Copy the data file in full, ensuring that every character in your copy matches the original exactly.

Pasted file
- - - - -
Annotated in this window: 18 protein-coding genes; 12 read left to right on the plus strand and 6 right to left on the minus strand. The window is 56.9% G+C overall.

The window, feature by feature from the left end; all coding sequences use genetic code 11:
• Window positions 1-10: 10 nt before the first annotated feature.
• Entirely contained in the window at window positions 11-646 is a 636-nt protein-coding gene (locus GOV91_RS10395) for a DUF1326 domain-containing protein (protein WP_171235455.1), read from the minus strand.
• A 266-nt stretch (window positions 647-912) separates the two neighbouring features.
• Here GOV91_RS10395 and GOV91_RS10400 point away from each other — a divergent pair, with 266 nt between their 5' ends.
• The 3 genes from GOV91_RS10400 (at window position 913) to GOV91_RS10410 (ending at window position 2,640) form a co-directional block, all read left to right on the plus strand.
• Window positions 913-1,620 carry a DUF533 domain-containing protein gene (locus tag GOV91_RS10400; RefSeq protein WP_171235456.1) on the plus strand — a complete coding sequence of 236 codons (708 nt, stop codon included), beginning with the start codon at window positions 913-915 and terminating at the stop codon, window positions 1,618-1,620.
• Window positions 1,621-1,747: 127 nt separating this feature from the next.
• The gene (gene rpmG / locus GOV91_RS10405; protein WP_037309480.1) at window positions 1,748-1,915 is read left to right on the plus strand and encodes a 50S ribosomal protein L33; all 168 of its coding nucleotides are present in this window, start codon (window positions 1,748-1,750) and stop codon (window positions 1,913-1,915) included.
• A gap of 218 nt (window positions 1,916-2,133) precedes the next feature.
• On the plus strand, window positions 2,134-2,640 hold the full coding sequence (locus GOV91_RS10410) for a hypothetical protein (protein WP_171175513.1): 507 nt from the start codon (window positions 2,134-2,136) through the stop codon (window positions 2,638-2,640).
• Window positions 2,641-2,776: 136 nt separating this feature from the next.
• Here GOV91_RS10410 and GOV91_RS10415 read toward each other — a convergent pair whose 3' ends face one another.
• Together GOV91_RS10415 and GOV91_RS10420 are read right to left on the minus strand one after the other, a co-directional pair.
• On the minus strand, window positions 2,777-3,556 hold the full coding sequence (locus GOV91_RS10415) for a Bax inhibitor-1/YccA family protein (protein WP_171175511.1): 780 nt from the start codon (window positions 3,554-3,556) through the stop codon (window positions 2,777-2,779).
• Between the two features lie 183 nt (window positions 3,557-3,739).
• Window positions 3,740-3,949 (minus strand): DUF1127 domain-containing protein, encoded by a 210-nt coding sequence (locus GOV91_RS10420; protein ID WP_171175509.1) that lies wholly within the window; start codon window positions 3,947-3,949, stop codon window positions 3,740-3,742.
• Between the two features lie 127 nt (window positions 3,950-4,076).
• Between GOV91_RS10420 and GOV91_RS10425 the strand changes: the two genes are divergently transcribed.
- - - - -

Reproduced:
Annotated in this window: 18 protein-coding genes; 12 read left to right on the plus strand and 6 right to left on the minus strand. The window is 56.9% G+C overall.

The window, feature by feature from the left end; all coding sequences use genetic code 11:
• Window positions 1-10: 10 nt before the first annotated feature.
• Entirely contained in the window at window positions 11-646 is a 636-nt protein-coding gene (locus GOV91_RS10395) for a DUF1326 domain-containing protein (protein WP_171235455.1), read from the minus strand.
• A 266-nt stretch (window positions 647-912) separates the two neighbouring features.
• Here GOV91_RS10395 and GOV91_RS10400 point away from each other — a divergent pair, with 266 nt between their 5' ends.
• The 3 genes from GOV91_RS10400 (at window position 913) to GOV91_RS10410 (ending at window position 2,640) form a co-directional block, all read left to right on the plus strand.
• Window positions 913-1,620 carry a DUF533 domain-containing protein gene (locus tag GOV91_RS10400; RefSeq protein WP_171235456.1) on the plus strand — a complete coding sequence of 236 codons (708 nt, stop codon included), beginning with the start codon at window positions 913-915 and terminating at the stop codon, window positions 1,618-1,620.
• Window positions 1,621-1,747: 127 nt separating this feature from the next.
• The gene (gene rpmG / locus GOV91_RS10405; protein WP_037309480.1) at window positions 1,748-1,915 is read left to right on the plus strand and encodes a 50S ribosomal protein L33; all 168 of its coding nucleotides are present in this window, start codon (window positions 1,748-1,750) and stop codon (window positions 1,913-1,915) included.
• A gap of 218 nt (window positions 1,916-2,133) precedes the next feature.
• On the plus strand, window positions 2,134-2,640 hold the full coding sequence (locus GOV91_RS10410) for a hypothetical protein (protein WP_171175513.1): 507 nt from the start codon (window positions 2,134-2,136) through the stop codon (window positions 2,638-2,640).
• Window positions 2,641-2,776: 136 nt separating this feature from the next.
• Here GOV91_RS10410 and GOV91_RS10415 read toward each other — a convergent pair whose 3' ends face one another.
• Together GOV91_RS10415 and GOV91_RS10420 are read right to left on the minus strand one after the other, a co-directional pair.
• On the minus strand, window positions 2,777-3,556 hold the full coding sequence (locus GOV91_RS10415) for a Bax inhibitor-1/YccA family protein (protein WP_171175511.1): 780 nt from the start codon (window positions 3,554-3,556) through the stop codon (window positions 2,777-2,779).
• Between the two features lie 183 nt (window positions 3,557-3,739).
• Window positions 3,740-3,949 (minus strand): DUF1127 domain-containing protein, encoded by a 210-nt coding sequence (locus GOV91_RS10420; protein ID WP_171175509.1) that lies wholly within the window; start codon window positions 3,947-3,949, stop codon window positions 3,740-3,742.
• Between the two features lie 127 nt (window positions 3,950-4,076).
• Between GOV91_RS10420 and GOV91_RS10425 the strand changes: the two genes are divergently transcribed.